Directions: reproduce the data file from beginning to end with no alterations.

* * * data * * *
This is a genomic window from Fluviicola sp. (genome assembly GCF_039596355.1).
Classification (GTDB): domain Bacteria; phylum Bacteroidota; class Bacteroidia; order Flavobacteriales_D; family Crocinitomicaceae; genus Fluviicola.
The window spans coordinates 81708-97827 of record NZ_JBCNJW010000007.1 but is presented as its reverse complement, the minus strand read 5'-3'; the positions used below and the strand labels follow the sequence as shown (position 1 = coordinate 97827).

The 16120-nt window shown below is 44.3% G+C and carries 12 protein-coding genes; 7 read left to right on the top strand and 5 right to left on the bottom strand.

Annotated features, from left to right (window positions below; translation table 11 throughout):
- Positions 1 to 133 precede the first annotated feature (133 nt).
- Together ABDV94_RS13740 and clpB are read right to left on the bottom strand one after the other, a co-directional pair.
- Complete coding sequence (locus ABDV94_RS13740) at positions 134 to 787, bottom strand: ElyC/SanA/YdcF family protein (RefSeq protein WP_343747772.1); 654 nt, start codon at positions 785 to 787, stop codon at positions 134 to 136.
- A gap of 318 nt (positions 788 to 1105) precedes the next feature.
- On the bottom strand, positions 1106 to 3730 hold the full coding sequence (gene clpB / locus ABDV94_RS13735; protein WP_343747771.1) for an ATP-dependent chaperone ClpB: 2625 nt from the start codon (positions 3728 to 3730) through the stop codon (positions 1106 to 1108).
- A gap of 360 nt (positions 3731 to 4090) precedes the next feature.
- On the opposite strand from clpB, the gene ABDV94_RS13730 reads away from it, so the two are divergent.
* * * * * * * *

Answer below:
This is a genomic window from Fluviicola sp. (genome assembly GCF_039596355.1).
Classification (GTDB): domain Bacteria; phylum Bacteroidota; class Bacteroidia; order Flavobacteriales_D; family Crocinitomicaceae; genus Fluviicola.
The window spans coordinates 81708-97827 of record NZ_JBCNJW010000007.1 but is presented as its reverse complement, the minus strand read 5'-3'; the positions used below and the strand labels follow the sequence as shown (position 1 = coordinate 97827).

The 16120-nt window shown below is 44.3% G+C and carries 12 protein-coding genes; 7 read left to right on the top strand and 5 right to left on the bottom strand.

Annotated features, from left to right (window positions below; translation table 11 throughout):
- Positions 1 to 133 precede the first annotated feature (133 nt).
- Together ABDV94_RS13740 and clpB are read right to left on the bottom strand one after the other, a co-directional pair.
- Complete coding sequence (locus ABDV94_RS13740) at positions 134 to 787, bottom strand: ElyC/SanA/YdcF family protein (RefSeq protein WP_343747772.1); 654 nt, start codon at positions 785 to 787, stop codon at positions 134 to 136.
- A gap of 318 nt (positions 788 to 1105) precedes the next feature.
- On the bottom strand, positions 1106 to 3730 hold the full coding sequence (gene clpB / locus ABDV94_RS13735; protein WP_343747771.1) for an ATP-dependent chaperone ClpB: 2625 nt from the start codon (positions 3728 to 3730) through the stop codon (positions 1106 to 1108).
- A gap of 360 nt (positions 3731 to 4090) precedes the next feature.
- On the opposite strand from clpB, the gene ABDV94_RS13730 reads away from it, so the two are divergent.